Jennifer L. Matjasko, et al in the American Journal of Preventive Medicine: “From the beginning, health has been recognized as a fertile area for applying nudges. The subtitle of the bookNudge is Improving Decisions about Health, Wealth, and Happiness. In their discussion of health behaviors, Thaler and Sunstein propose new nudges in health, such as simplifying decision making in Medicare. In fact, section 1511 of the Affordable Care Act requires large employers to automatically enroll workers into health insurance; similar to the previous example on organ donation, this switched from an opt-in to an opt-out system in order to harness the power of defaults. We will provide examples in which concepts from behavioral economics were applied to public health policy and led to improvements in health attitudes and behaviors. A summary of these applications is provided in Table 1.
Nudges can be effective because people are influenced by stimuli that are visible and new; thus, at least in theory, small changes can lead to behavior modification. Several studies have found that simply prompting (nudging) individuals to make a plan increases the probability of the subject eventually engaging in the prompted health behavior, such as immunizations, healthy eating, and cancer screening. For example, one study found that e-mailing patients appointment times and locations for their next influenza vaccination increased vaccination rates by 36%. Another intervention was even simpler. Rather than assigning a date and time for the patient to be vaccinated, patients were simply mailed a card that asked the patient to write down the day or day and time they planned to get the influenza vaccine (they were also sent the day and time of the free influenza vaccine clinics). Relative to a control condition (people who only received the information about the day and time of the clinics), those prompted to write down the day and time they planned to get the influenza vaccine were 4.2 percentage points (12.7%) more likely to receive the vaccine at those clinics. Those prompted to write down the date but not the time were not significantly more likely to be vaccinated at the clinics. Decision heuristics, such as highlighting consensus, may also help. Highlighting descriptive norms among a group of trusted experts, or priming (e.g., that 90% of doctors agree that vaccines are safe) can significantly reduce public concern about (childhood) vaccines and promote intentions to vaccinate.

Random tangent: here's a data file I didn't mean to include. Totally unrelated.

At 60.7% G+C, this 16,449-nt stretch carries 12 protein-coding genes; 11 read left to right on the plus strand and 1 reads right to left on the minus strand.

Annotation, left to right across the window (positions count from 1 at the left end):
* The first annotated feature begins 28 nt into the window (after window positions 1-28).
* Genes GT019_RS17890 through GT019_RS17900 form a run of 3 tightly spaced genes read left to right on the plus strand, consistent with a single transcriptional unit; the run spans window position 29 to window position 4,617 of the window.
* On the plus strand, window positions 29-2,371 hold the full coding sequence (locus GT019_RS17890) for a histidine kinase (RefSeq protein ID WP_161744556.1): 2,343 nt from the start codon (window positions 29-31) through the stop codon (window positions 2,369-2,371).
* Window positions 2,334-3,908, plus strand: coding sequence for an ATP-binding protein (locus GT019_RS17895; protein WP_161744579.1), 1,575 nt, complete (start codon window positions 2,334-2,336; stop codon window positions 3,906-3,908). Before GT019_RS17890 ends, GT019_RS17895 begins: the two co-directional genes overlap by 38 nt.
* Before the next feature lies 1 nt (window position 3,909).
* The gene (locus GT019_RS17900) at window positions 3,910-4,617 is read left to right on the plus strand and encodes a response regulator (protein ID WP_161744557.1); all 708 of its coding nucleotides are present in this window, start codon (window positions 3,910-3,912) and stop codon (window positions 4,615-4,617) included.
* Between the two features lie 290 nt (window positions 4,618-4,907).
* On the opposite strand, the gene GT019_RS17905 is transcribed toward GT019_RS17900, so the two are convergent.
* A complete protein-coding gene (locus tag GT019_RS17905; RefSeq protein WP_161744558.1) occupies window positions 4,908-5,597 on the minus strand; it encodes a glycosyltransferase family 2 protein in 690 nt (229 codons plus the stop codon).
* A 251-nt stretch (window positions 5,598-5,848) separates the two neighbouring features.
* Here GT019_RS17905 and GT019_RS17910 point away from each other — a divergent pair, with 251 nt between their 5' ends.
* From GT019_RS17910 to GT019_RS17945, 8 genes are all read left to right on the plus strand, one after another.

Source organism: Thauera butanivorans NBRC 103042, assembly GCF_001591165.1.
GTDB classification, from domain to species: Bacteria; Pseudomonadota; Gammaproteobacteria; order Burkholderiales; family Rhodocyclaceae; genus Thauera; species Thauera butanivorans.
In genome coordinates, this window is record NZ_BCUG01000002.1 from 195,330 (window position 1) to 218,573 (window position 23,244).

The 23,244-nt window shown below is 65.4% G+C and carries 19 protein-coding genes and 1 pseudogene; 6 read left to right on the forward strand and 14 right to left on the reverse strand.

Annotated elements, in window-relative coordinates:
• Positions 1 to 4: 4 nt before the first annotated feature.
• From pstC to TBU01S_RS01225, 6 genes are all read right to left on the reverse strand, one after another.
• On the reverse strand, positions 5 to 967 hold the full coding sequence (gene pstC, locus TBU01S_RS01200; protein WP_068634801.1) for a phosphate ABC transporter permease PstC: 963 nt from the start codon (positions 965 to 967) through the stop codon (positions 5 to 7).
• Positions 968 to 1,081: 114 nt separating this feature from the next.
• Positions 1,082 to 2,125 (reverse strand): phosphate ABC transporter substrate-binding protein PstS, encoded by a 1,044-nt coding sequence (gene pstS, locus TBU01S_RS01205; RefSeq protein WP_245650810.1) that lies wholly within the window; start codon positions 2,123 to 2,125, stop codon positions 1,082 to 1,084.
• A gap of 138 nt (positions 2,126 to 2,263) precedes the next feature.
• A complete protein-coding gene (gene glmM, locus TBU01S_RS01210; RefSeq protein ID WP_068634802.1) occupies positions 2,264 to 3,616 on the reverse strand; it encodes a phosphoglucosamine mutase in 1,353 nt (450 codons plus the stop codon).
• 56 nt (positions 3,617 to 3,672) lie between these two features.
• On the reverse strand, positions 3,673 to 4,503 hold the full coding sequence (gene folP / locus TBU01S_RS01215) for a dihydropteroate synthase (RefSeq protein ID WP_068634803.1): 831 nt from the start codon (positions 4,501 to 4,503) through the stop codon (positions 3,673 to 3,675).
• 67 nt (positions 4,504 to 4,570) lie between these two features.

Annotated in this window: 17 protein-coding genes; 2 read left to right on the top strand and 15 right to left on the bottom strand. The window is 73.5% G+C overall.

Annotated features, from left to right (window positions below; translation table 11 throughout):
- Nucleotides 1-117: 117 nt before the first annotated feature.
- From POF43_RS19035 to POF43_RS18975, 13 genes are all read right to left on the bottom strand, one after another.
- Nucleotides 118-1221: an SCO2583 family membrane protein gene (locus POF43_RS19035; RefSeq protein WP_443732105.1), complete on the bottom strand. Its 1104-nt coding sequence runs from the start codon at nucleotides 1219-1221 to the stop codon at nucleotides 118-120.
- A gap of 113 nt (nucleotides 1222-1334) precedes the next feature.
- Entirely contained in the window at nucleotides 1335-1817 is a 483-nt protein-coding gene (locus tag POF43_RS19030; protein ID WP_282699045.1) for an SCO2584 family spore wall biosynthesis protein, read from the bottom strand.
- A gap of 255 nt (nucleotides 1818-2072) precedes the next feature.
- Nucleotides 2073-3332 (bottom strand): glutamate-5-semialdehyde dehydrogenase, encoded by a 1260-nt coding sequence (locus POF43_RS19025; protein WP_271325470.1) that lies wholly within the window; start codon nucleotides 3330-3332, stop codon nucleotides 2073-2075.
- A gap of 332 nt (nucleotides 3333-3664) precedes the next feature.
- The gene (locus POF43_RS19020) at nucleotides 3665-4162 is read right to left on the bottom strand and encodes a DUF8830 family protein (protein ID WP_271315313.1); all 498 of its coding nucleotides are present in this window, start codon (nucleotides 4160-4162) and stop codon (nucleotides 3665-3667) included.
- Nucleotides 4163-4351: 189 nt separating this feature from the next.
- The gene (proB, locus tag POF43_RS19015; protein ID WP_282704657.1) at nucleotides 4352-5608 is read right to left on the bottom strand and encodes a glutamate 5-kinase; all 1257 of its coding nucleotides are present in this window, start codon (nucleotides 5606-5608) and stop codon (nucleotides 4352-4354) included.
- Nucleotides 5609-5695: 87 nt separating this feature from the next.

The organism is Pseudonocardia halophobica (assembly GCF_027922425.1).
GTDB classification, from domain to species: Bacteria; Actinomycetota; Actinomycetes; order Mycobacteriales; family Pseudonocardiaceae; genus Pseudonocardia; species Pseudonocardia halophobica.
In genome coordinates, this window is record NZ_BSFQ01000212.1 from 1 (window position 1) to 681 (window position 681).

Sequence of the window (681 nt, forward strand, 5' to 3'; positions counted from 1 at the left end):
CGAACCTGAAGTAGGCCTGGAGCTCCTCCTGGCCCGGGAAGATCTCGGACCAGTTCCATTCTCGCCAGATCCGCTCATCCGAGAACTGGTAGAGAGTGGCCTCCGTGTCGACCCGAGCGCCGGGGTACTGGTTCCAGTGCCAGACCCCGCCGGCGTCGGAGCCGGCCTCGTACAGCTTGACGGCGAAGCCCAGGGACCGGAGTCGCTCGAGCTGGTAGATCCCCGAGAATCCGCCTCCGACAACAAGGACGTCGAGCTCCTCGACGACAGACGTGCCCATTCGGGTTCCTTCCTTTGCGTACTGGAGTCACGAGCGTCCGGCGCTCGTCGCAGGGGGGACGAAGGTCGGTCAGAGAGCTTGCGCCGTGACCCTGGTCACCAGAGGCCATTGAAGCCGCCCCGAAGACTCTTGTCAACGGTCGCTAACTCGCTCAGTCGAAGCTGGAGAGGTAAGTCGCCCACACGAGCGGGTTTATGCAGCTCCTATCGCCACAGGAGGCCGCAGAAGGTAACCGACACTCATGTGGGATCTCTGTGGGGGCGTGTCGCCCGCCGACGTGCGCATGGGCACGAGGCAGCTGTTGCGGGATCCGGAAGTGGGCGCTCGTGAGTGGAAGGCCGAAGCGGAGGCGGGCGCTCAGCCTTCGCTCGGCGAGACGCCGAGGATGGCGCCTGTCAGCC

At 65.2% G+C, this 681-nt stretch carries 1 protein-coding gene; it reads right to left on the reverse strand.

The significant influence of framing has been demonstrated in many public health domains, such as messaging about blood transfusion, smoking cessation, sunscreen use, and mammography utilization. In particular, gains-framed messages (i.e., emphasizing the health gains of a behavior or treatment) were more likely to have a positive impact on the attitudes toward activities targeting prevention (e.g., blood safety, sunscreen use, smoking cessation). Loss-based messages may be more effective at encouraging screening behaviors, such as mammography screening. This points to the importance of testing messages for the uptake of preventive services among varying subgroups, many of which are now covered without cost-sharing as a result of the coverage of preventive services mandated in the Affordable Care Act.
Detailed Illustrative Examples (More)”